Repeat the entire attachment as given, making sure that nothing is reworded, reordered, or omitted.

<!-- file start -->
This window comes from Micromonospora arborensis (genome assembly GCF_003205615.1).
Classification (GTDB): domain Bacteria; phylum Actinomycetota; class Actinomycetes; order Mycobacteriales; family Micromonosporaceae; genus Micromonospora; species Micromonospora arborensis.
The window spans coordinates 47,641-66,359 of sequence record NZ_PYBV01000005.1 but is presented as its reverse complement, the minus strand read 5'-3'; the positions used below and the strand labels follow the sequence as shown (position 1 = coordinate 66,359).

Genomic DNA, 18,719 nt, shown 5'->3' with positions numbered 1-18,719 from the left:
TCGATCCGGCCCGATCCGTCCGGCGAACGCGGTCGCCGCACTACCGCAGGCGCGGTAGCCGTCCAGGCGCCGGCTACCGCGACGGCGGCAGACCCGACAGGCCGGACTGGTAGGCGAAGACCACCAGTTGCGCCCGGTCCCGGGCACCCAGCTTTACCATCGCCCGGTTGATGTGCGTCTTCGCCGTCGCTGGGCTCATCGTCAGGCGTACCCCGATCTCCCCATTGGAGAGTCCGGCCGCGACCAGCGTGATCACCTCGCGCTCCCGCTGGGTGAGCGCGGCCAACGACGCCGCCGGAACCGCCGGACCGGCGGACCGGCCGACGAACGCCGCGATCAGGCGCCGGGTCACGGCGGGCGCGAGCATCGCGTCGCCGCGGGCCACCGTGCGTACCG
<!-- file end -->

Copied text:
This window comes from Micromonospora arborensis (genome assembly GCF_003205615.1).
Classification (GTDB): domain Bacteria; phylum Actinomycetota; class Actinomycetes; order Mycobacteriales; family Micromonosporaceae; genus Micromonospora; species Micromonospora arborensis.
The window spans coordinates 47,641-66,359 of sequence record NZ_PYBV01000005.1 but is presented as its reverse complement, the minus strand read 5'-3'; the positions used below and the strand labels follow the sequence as shown (position 1 = coordinate 66,359).

Genomic DNA, 18,719 nt, shown 5'->3' with positions numbered 1-18,719 from the left:
TCGATCCGGCCCGATCCGTCCGGCGAACGCGGTCGCCGCACTACCGCAGGCGCGGTAGCCGTCCAGGCGCCGGCTACCGCGACGGCGGCAGACCCGACAGGCCGGACTGGTAGGCGAAGACCACCAGTTGCGCCCGGTCCCGGGCACCCAGCTTTACCATCGCCCGGTTGATGTGCGTCTTCGCCGTCGCTGGGCTCATCGTCAGGCGTACCCCGATCTCCCCATTGGAGAGTCCGGCCGCGACCAGCGTGATCACCTCGCGCTCCCGCTGGGTGAGCGCGGCCAACGACGCCGCCGGAACCGCCGGACCGGCGGACCGGCCGACGAACGCCGCGATCAGGCGCCGGGTCACGGCGGGCGCGAGCATCGCGTCGCCGCGGGCCACCGTGCGTACCG